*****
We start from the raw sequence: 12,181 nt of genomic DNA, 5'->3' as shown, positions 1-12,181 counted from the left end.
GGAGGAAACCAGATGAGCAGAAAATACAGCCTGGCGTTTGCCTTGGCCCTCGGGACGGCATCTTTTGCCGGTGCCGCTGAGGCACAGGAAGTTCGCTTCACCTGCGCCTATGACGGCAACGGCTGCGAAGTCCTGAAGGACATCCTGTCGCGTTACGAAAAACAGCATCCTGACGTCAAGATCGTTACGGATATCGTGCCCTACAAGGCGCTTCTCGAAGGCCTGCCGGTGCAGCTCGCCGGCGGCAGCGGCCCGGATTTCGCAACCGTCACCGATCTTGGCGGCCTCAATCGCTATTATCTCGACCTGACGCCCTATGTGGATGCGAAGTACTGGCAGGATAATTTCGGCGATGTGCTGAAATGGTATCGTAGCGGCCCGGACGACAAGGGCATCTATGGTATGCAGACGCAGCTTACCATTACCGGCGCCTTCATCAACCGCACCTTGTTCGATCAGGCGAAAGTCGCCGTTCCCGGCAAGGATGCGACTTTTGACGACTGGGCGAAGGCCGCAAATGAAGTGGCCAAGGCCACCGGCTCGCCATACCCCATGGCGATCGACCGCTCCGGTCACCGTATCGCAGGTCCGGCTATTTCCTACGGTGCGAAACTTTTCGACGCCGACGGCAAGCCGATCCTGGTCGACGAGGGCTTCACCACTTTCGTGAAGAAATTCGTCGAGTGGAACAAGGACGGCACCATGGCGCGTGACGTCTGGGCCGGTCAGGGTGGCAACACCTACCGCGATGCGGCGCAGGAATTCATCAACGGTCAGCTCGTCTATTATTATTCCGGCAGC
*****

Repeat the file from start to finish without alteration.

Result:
We start from the raw sequence: 12,181 nt of genomic DNA, 5'->3' as shown, positions 1-12,181 counted from the left end.
GGAGGAAACCAGATGAGCAGAAAATACAGCCTGGCGTTTGCCTTGGCCCTCGGGACGGCATCTTTTGCCGGTGCCGCTGAGGCACAGGAAGTTCGCTTCACCTGCGCCTATGACGGCAACGGCTGCGAAGTCCTGAAGGACATCCTGTCGCGTTACGAAAAACAGCATCCTGACGTCAAGATCGTTACGGATATCGTGCCCTACAAGGCGCTTCTCGAAGGCCTGCCGGTGCAGCTCGCCGGCGGCAGCGGCCCGGATTTCGCAACCGTCACCGATCTTGGCGGCCTCAATCGCTATTATCTCGACCTGACGCCCTATGTGGATGCGAAGTACTGGCAGGATAATTTCGGCGATGTGCTGAAATGGTATCGTAGCGGCCCGGACGACAAGGGCATCTATGGTATGCAGACGCAGCTTACCATTACCGGCGCCTTCATCAACCGCACCTTGTTCGATCAGGCGAAAGTCGCCGTTCCCGGCAAGGATGCGACTTTTGACGACTGGGCGAAGGCCGCAAATGAAGTGGCCAAGGCCACCGGCTCGCCATACCCCATGGCGATCGACCGCTCCGGTCACCGTATCGCAGGTCCGGCTATTTCCTACGGTGCGAAACTTTTCGACGCCGACGGCAAGCCGATCCTGGTCGACGAGGGCTTCACCACTTTCGTGAAGAAATTCGTCGAGTGGAACAAGGACGGCACCATGGCGCGTGACGTCTGGGCCGGTCAGGGTGGCAACACCTACCGCGATGCGGCGCAGGAATTCATCAACGGTCAGCTCGTCTATTATTATTCCGGCAGC